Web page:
detection bias that allows individuals to go unseen during surveys 
(Island Conservation (IC) 2016, p. 5). Occupancy of the geckos on 
Monito Island was determined to be 27.8 percent (confidence interval 
11.3-68.6 percent). The mean number of geckos per plot was 73.3 (Range: 
1-101). The abundance model indicates a total of 1,112 geckos present 
within the surveyed plots (95 percent confidence interval: 362-2,281). 
Extrapolated across the entire island, Monito Island hosts 
approximately 7,661 geckos (50 percent confidence interval: 5,344-
10,590).

Recovery and Recovery Plan Implementation

    Section 4(f) of the Act directs us to develop and implement 
recovery plans for the conservation and survival of threatened and 
endangered species unless we determine that such a plan will not 
promote the conservation of the species. Recovery plans are not 
regulatory documents and are instead intended to establish goals for 
long-term conservation of a listed species, define criteria that are 
designed to indicate when the threats facing a species have been 
removed or reduced to such an extent that the species may no longer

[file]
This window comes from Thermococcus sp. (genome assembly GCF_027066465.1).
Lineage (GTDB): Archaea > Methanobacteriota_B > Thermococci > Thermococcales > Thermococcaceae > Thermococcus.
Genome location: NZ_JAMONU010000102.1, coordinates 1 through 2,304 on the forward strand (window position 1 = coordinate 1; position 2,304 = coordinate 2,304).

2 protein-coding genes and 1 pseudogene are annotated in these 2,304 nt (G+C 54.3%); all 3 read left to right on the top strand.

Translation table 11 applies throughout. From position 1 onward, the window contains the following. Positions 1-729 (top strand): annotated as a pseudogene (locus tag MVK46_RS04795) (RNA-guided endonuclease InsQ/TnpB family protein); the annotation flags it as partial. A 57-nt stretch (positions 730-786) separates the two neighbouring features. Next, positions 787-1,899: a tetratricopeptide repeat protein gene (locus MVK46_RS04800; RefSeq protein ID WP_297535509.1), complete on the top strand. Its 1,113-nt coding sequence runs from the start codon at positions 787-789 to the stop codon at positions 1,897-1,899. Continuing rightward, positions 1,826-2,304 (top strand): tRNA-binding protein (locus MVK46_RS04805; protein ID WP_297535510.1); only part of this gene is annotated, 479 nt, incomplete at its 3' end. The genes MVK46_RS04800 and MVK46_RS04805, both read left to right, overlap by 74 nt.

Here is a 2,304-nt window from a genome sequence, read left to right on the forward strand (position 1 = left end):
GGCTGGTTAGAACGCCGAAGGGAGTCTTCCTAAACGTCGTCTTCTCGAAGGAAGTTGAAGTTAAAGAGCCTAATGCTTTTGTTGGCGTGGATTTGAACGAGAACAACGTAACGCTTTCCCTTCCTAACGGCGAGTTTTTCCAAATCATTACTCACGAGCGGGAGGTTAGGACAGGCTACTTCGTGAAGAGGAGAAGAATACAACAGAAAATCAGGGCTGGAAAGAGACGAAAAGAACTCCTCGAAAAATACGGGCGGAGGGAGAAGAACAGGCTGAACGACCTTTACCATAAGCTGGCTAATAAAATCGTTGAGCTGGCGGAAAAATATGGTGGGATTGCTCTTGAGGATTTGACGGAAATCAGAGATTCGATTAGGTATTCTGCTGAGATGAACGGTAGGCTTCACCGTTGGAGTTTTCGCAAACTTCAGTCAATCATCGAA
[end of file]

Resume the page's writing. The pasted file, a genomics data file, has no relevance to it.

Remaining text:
need the protections of the Act, and provide guidance to our Federal, 
State, and other governmental and nongovernmental partners on methods 
to minimize threats to listed species. There are many paths to 
accomplishing recovery of a species, and recovery may be achieved 
without all recovery criteria being fully met. For example, one or more 
criteria may have been exceeded while other criteria may not have been 
accomplished or become obsolete, yet the Service may judge that, 
overall, the threats have been minimized sufficiently, and the species 
is robust enough, to reclassify the species from endangered to 
threatened or perhaps delist the species. In other cases, recovery 
opportunities may have been recognized that were not known at the time 
the recovery plan was finalized. These opportunities may be used 
instead of methods identified in the recovery plan.
    Likewise, information on the species may subsequently become 
available that was not known at the time the recovery plan was